Palaver Finish

This theme is evident in *Heaven*, but the difference here is the directorial absence of Kieslowski, who died in 1996. Tom Twyker, who directs, made the pulsating Run, Lola, Run and handles pace, space and suspense superbly. Yet he can’t quite summon the emotional depth of Kieslowski’s direction, the focus on interior life – and the revelation that change is possible. The film veers away from the teacher’s acute grief and becomes plot-driven – an escape drama cum love story. Although the ending is a cinematic coup, this isn’t the film it might have been.

This is a slender work, more of a pamphlet than a book, which nevertheless packs a hefty punch. Chenjerai Hove is a Zimbabwean writer whose output has included novels, poems and essays. *Palaver Finish* brings together some 21 of his recent columns from the _Zimbabwe Standard_, one of the last newspapers to carry material critical of Robert Mugabe’s regime.

Hove’s incandescent anger and contempt for the lies and platitudes of the time-serving politicians, opposition as well as government, burns off the page. The squandered potential of Zimbabwe is crystallized in a heartbreaking essay of less than three pages entitled ‘Zimbabwe’s Lost Visions’ in which Hove excoriates the bad faith of a political élite intent only on self-enrichment as the infrastructure of the country crumbles and violence takes root at the heart of society.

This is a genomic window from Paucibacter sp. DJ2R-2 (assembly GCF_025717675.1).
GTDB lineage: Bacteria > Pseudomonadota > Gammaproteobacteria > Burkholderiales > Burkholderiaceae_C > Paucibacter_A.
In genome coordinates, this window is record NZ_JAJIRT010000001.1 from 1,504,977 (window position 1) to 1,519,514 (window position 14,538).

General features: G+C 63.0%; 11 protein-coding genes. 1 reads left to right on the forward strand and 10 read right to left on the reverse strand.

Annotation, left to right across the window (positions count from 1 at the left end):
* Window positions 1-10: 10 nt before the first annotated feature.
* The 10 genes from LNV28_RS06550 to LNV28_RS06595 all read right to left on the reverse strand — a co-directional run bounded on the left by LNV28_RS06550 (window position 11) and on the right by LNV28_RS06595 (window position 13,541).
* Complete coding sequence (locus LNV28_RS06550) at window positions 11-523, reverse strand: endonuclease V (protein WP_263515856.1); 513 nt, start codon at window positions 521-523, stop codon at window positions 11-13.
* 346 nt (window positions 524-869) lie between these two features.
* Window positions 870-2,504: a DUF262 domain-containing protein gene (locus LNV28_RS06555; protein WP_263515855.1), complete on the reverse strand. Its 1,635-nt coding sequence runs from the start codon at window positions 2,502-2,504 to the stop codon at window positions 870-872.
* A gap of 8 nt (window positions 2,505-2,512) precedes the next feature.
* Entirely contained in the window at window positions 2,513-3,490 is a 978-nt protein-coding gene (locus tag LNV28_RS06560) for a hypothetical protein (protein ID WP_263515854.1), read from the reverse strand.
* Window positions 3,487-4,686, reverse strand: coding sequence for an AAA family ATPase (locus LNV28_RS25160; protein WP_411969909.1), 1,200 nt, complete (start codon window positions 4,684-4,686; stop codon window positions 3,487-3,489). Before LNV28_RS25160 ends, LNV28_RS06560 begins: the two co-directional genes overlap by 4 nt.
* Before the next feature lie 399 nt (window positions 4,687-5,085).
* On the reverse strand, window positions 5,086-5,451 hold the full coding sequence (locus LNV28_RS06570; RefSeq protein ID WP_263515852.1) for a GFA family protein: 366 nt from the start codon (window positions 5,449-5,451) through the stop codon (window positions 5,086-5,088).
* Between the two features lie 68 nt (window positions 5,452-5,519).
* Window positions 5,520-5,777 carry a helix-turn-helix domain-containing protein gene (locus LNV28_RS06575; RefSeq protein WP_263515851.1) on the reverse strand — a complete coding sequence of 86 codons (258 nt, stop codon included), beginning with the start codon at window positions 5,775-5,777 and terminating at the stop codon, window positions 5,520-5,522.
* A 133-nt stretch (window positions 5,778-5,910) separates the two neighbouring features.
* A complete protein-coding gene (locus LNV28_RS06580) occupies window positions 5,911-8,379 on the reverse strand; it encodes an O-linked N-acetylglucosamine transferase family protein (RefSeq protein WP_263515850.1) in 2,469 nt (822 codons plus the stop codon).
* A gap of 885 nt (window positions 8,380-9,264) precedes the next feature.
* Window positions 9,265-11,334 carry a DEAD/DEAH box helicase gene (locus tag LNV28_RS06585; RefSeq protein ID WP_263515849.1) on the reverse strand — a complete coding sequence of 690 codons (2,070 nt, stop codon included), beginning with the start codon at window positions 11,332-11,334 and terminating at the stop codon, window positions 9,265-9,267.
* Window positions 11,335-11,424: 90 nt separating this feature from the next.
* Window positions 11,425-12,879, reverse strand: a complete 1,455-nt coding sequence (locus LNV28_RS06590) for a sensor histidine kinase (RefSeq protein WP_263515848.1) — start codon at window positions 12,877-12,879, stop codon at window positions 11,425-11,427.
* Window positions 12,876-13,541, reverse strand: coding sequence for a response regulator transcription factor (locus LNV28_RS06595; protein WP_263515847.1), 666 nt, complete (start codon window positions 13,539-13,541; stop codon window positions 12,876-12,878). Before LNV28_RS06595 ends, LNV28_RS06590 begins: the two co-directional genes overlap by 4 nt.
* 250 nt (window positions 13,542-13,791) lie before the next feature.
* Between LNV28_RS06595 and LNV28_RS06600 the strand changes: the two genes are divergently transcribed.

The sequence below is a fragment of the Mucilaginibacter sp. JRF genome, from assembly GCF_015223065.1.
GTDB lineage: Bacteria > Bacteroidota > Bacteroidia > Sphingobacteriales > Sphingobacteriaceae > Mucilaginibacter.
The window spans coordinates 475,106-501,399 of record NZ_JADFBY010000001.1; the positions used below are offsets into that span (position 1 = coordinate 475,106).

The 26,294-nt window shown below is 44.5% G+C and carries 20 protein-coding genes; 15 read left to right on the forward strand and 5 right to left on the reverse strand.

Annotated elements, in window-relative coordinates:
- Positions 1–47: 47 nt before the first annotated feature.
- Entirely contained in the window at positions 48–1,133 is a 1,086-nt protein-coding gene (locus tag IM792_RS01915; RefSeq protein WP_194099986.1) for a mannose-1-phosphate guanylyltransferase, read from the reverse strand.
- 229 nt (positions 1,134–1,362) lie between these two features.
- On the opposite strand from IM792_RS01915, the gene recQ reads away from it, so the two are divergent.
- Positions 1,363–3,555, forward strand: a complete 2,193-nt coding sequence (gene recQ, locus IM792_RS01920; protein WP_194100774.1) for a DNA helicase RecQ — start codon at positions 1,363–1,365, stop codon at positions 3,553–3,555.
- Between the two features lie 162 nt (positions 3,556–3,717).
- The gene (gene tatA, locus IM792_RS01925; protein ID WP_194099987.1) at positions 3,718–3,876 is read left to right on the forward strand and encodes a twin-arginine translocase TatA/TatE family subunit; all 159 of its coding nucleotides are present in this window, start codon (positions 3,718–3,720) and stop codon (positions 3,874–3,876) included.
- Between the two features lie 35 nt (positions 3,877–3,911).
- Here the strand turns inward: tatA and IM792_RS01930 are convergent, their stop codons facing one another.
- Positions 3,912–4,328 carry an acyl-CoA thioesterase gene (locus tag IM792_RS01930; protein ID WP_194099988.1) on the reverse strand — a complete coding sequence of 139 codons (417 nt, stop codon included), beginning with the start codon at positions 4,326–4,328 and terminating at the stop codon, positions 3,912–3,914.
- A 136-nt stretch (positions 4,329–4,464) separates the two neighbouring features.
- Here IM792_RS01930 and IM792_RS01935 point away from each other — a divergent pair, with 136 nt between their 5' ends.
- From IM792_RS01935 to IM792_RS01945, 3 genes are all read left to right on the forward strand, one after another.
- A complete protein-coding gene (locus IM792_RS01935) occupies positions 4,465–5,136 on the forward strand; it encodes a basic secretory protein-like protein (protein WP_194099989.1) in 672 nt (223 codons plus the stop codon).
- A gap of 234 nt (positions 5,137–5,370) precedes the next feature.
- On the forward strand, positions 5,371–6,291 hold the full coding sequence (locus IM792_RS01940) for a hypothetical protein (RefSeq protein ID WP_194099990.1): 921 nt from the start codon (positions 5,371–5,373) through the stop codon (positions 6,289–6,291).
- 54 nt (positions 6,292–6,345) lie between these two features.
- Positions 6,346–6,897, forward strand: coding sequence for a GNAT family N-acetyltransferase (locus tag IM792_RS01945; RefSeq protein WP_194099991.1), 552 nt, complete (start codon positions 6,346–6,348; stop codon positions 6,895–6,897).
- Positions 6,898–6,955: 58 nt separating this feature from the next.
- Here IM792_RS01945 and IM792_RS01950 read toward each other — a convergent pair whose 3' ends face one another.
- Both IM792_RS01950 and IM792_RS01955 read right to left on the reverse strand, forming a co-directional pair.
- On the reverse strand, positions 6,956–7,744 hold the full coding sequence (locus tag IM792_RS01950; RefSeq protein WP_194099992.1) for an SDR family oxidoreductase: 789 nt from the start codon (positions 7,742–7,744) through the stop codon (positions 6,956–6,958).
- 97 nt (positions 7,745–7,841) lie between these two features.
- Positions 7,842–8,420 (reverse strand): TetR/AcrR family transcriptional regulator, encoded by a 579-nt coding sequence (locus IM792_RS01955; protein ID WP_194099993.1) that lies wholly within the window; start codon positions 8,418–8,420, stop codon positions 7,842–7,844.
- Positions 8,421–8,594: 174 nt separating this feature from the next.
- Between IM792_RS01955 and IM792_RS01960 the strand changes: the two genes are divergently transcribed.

There are words that recur in these pieces whose repetition beats out a rhythm of rage and despair while speaking of an alternative possible future: ‘culture’, ‘censorship’, ‘creativity’, ‘control’, ‘conscience’. For Hove the rulers of his country are thugs and vandals who have knowingly created a climate of fear in which each individual is beset with ‘mini states of emergency which reside in the heart’. This is an impassioned polemic from a writer agonizingly aware of the catastrophic path his country is taking and doing his utmost to alter that course.

New Internationalist issue 349 magazine cover This article is from the September 2002 issue of New Internationalist.
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